Alice Zeniter is a French novelist, translator, scriptwriter and director. Her novel Take This Man was published in English in 2011. Zeniter has won many awards for her work in France, including the Prix Litteraire de la Porte Doree, the Prix Renaudot des Lyceens and the Prix Goncourt des Lyceens, which was awarded to The Art of Losing. She lives in Britanny, France.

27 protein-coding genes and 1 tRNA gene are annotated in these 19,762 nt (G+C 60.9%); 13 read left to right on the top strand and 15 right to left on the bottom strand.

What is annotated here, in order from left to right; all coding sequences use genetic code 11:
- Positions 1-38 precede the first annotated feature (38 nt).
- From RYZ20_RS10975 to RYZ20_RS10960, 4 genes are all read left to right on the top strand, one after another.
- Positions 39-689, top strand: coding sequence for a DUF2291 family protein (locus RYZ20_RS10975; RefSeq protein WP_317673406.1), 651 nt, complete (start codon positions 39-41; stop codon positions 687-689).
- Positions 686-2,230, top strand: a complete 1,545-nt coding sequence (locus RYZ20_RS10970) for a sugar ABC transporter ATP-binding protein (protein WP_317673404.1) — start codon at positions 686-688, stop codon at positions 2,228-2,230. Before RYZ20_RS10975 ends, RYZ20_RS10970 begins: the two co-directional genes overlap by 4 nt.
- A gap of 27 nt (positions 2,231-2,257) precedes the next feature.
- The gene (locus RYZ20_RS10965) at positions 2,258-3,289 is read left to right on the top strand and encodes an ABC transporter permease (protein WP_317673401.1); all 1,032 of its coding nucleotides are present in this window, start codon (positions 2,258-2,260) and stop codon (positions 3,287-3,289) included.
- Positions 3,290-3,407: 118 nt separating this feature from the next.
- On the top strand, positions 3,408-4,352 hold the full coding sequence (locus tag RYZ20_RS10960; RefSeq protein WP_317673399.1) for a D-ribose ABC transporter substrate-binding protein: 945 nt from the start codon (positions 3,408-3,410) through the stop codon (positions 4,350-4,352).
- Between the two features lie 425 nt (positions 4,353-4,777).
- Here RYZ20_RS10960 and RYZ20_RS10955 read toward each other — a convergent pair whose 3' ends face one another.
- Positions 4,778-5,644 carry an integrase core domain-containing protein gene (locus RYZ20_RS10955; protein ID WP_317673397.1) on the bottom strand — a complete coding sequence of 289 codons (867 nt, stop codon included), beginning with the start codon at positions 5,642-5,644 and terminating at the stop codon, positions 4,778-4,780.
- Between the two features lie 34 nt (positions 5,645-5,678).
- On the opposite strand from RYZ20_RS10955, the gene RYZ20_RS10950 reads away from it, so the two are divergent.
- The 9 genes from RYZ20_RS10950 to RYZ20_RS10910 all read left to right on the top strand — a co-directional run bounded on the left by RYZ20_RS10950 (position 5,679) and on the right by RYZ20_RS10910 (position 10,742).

France, like Britain, hardly lacks for migrant fictions now, but Zeniter traces their lonely passage exceptionally well. Her fine-grained scenes unroll into a grander historical canvas. The translator Frank Wynne, in another stellar outing, stylishly catches both her intimate and epic notes . . . With its panoramic vision and generous spirit, The Art of Losing finds shoots of hope amid the stony landscapes of the past. * Spectator * Remarkable . . . Because it deals with immigration, nationalism and Islam, it speaks urgently to our time . . . The moral weight of [Naima's] story is won through the superbly handled earlier sections dealing with the complexities of Ali's loyalties during the war of independence, as Zeniter evenly catalogues the atrocities on both sides . . . This is a novel about people that never loses its sense of humanity. * Sunday Times, 'Translated Book of the Month' * This pacy, complex piece of historical fiction (which was nominated for France's most prestigious literary award, the Prix Goncourt) explores the tangled reality of identity. * New Statesman * Ms. Zeniter's extraordinary achievement is to transform a complicated conflict into a compelling family chronicle, rich in visual detail and lustrous in language. Her storytelling, splendidly translated by Frank Wynne, carries the reader through different generations, cities, cultures, and mindsets without breaking its spell. . . . With The Art of Losing, Ms. Zeniter shows fiction's power as a hedge against loss of the past: the art of regaining. * Wall Street Journal * The Art of Losing is an exceptional novel, a masterful meditation on the negative space of history. With surgical control and deep emotional precision, Alice Zeniter tells the story of a family at once severed from and forever tethered to its past. -- Omar El Akkad, author of <i>American War</i> A deeply human text about the ghosts of identity and decolonization. * Vanity Fair * A captivating exploration of the unspoken stories of the Algerian war. * Le Monde * A powerful family saga . . . [Zeniter] shows how history is passed down from generation to generation, in stories pockmarked by what's left unsaid. * L'Obs *